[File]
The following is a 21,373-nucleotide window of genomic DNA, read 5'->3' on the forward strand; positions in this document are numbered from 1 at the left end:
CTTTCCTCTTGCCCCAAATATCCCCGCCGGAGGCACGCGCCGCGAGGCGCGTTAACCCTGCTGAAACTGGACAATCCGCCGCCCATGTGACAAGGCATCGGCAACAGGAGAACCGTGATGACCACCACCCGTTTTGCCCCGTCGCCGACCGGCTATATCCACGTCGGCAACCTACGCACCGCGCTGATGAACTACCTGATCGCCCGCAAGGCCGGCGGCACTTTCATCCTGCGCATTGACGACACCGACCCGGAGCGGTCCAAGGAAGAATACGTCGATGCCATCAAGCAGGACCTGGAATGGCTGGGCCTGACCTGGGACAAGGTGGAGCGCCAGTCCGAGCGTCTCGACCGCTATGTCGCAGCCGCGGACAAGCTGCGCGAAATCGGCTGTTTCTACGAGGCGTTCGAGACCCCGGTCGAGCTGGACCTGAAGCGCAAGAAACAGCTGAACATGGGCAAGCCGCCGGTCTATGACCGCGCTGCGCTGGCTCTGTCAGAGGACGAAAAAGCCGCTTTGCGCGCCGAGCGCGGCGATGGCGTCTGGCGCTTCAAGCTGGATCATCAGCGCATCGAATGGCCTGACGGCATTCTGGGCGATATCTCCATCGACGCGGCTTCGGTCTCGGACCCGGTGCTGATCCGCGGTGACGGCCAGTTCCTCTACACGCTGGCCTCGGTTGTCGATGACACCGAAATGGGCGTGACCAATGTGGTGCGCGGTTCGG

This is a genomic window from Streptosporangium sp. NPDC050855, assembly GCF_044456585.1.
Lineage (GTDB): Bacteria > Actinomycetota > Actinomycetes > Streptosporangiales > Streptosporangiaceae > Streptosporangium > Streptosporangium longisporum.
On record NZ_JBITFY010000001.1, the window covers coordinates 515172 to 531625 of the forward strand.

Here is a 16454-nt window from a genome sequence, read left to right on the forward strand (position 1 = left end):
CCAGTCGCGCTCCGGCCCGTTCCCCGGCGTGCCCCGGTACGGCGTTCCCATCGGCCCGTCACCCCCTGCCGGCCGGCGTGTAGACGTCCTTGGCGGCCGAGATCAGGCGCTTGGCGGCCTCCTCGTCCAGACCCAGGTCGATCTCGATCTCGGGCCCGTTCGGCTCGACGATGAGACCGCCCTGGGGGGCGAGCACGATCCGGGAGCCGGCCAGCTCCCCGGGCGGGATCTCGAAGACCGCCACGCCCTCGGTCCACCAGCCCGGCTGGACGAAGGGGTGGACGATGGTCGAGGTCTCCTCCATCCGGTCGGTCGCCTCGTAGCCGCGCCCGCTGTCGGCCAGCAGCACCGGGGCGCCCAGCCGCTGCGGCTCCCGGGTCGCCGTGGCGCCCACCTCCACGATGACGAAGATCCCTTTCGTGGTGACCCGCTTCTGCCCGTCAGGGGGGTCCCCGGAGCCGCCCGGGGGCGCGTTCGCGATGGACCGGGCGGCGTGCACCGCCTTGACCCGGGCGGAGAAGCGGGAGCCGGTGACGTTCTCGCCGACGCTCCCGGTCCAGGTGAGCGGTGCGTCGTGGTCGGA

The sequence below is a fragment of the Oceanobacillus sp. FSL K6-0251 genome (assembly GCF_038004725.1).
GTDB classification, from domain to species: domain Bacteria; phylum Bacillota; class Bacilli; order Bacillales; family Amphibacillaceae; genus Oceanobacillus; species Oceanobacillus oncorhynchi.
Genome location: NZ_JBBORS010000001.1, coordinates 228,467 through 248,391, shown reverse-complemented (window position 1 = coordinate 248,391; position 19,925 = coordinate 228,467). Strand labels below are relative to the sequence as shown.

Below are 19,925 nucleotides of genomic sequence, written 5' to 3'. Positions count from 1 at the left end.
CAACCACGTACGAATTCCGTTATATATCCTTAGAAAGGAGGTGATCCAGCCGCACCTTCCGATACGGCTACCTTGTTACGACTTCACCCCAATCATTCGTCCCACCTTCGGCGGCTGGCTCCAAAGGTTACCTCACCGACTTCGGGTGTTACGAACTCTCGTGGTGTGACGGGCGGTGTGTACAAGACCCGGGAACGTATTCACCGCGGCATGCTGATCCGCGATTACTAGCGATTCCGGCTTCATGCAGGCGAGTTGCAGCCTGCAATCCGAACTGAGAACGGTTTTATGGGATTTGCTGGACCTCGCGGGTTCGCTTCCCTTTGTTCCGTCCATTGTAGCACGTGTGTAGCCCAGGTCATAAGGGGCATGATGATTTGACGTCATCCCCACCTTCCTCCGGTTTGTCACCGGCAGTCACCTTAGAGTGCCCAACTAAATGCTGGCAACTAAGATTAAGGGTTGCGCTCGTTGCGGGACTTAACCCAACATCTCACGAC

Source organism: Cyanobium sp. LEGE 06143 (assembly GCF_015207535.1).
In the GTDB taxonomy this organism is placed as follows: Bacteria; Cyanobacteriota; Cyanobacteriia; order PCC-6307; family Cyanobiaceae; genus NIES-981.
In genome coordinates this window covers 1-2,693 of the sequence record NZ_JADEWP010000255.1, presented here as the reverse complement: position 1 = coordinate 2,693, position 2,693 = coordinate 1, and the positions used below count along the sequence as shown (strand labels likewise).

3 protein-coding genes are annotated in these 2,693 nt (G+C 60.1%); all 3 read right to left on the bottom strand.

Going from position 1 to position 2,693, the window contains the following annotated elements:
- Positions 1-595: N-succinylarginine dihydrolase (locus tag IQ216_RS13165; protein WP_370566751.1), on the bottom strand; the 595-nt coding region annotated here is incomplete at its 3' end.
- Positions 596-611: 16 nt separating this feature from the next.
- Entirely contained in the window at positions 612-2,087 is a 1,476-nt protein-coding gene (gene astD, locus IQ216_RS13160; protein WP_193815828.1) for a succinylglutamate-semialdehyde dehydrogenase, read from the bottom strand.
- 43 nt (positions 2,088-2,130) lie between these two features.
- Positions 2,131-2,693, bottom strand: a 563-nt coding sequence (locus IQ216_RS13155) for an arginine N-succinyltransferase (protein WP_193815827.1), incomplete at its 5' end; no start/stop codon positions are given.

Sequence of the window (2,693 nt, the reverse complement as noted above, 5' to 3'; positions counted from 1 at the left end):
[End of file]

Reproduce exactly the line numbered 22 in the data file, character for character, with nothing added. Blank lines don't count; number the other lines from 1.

- Positions 2,131-2,693, bottom strand: a 563-nt coding sequence (locus IQ216_RS13155) for an arginine N-succinyltransferase (protein WP_193815827.1), incomplete at its 5' end; no start/stop codon positions are given.